[antlr-interest] Working around the LALL(k) vs. LL(k) problem ?

antlr-list at wonderclown.com antlr-list at wonderclown.com
Wed Mar 20 17:17:38 PST 2002

On Thu, Mar 21, 2002 at 10:35:58AM +1100, Matthew Ford wrote:
> It depends what you mean by "ambiguous".
> I assume you mean for some given k lookahead the grammar is not "ambiguous".
> But you still have to decide what value of k you need and this may change as
> your grammar evolves.

Actually, I don't want to reference k at all for this purpose.
Syntactic ambiguity of a grammar is independent of method used to
parse the language.  (I'm specifically referring to context-free
grammars; e.g., EBNF.)  A grammar is unambiguous if each string has
only a single corresponding parse tree (aka AST).  (Note that a
grammar might require infinite look-ahead and still be unambiguous.)
If a given string in the language can be parsed into more than one
valid tree, then the grammar is ambiguous.  The infamous
"dangling-else" problem is an example of syntactic ambiguity.  I want
to make sure I avoid such problems in my grammar.  (Of course,
imposing rules that say that an "else" attaches to the nearest "if" is
used to eliminate the ambiguity in practice, but the grammar itself
does not encode these sorts of rules, and is therefore still

As another example, the grammars of natural human languages are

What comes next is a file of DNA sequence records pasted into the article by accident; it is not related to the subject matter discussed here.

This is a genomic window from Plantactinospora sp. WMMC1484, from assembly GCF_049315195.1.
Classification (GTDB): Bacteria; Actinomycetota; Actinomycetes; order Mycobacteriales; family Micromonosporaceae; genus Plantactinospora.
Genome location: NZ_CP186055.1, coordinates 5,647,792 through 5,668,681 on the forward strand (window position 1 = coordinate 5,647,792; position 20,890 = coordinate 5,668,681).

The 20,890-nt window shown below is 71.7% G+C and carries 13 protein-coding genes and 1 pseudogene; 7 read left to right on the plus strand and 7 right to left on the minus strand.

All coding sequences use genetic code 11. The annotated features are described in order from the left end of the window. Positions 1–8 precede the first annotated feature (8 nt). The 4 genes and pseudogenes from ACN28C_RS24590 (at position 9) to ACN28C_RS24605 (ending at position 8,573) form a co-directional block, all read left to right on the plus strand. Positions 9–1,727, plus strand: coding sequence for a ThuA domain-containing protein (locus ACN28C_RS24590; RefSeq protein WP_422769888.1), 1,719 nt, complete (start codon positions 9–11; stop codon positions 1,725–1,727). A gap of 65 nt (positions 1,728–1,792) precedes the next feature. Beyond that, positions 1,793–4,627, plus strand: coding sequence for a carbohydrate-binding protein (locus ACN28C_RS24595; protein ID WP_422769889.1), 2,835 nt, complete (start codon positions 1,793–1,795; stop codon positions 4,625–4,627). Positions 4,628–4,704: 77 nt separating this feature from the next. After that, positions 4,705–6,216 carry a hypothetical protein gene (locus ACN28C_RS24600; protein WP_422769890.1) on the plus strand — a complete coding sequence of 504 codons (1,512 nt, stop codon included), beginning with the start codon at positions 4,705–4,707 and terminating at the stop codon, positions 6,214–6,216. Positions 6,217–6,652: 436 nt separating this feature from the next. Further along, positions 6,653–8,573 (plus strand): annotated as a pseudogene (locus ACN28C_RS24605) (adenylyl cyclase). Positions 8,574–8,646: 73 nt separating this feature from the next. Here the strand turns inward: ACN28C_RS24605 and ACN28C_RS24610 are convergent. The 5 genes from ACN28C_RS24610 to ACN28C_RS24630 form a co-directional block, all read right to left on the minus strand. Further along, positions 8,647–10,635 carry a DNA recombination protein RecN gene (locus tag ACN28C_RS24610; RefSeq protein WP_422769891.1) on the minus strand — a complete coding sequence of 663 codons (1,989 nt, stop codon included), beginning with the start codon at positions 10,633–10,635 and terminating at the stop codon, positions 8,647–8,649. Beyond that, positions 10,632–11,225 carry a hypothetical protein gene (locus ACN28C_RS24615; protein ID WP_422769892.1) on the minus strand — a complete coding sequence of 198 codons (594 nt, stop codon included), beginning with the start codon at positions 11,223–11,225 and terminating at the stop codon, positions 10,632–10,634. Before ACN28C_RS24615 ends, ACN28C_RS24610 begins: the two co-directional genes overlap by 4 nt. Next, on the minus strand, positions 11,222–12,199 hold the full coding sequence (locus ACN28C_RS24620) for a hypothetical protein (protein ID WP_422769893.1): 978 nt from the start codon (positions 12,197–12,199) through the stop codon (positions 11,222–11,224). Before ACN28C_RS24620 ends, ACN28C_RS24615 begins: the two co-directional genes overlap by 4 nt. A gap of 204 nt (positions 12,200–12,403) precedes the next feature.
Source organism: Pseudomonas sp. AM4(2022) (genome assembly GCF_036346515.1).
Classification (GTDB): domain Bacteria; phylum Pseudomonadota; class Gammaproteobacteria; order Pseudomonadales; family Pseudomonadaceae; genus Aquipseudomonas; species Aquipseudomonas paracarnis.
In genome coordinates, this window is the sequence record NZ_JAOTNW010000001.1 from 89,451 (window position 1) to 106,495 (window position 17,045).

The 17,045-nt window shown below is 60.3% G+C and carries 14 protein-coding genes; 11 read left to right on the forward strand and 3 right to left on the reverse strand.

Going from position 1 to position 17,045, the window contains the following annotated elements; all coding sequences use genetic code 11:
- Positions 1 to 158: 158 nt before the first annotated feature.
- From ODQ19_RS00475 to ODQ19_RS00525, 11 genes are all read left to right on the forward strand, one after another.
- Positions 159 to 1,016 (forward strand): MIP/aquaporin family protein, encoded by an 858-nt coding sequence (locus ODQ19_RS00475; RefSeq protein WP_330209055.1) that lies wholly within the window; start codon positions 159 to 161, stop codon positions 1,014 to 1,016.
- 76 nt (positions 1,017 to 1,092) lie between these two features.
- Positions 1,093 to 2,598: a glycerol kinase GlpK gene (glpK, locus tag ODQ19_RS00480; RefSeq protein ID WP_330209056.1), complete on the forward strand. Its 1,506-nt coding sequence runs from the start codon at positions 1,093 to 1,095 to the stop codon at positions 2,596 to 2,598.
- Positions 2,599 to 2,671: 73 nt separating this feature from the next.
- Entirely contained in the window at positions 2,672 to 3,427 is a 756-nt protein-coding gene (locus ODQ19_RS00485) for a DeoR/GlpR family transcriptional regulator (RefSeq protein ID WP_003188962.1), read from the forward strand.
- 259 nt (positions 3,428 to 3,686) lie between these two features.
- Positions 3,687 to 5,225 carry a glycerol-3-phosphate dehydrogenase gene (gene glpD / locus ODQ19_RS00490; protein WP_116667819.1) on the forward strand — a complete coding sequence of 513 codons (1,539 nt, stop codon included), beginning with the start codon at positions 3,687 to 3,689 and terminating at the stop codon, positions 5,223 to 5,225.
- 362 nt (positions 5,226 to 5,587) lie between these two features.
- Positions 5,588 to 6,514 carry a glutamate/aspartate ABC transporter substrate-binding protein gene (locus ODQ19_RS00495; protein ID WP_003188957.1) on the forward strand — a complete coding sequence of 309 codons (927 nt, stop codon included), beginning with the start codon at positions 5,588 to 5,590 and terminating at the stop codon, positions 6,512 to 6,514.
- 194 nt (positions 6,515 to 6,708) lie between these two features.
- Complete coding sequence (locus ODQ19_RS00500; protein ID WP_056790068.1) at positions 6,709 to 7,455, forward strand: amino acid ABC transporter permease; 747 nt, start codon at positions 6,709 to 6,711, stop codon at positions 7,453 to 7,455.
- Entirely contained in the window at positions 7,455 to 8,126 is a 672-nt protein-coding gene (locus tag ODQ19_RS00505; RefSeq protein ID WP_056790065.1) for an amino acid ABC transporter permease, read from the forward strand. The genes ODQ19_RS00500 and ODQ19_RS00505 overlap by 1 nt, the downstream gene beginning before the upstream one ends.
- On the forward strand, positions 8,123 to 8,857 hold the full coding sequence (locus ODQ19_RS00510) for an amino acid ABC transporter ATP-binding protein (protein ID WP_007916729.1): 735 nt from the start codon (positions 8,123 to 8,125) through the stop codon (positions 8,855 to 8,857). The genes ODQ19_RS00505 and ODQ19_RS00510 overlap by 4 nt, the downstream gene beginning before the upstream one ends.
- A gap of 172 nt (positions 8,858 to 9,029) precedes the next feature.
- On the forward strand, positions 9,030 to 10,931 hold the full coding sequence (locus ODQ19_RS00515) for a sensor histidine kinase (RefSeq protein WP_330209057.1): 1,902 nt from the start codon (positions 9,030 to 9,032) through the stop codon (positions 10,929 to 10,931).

typically overflowing with ambiguity.  We determine what the intended
meaning was from context and "common sense".  There are constructed
human languages (e.g., Lojban, http://www.lojban.org) which have
unambiguous grammars.  (I believe that Lojban may require infinite
lookahead, but it is unambiguous, and I believe an EBNF grammar can be
downloaded from somewhere on the above website.  Tools for parsing it
have been written; I'm not sure whether the parsers are top-down or
bottom-up.  It might be interesting to write an ANTLR grammar for it.)

I suspect that ANTLR, for all its power in generating parsers, is
actually not quite the right tool for verifying that a given grammar
is unambiguous.  Because it uses linear approximation, it can see
ambiguity where there is none.  If I'm not mistaken, using predicates
to work around this problem might cause ANTLR to not complain about an
actual ambiguity.

Unfortunately, I don't know of any tools which will validate a
grammar's unambiguity without being tied to a particular parsing
method.  I'm not even sure if such a thing is possible, or
computationally practical.  I do know that grammars can be proven
unambiguous by hand, through formal mathematical proof, but that's
rather time-consuming except for simple grammars.  If anybody knows of
methods for automatic validation, I'd love to hear about them.

Let me reiterate, before I make myself unwelcome on this list, that
I'm not criticizing ANTLR in the slightest.  I think it's great at
what it does.  I'm just wondering if it's great at what I want it to
do -- the right tool for the job, and all that.

Randall Nortman


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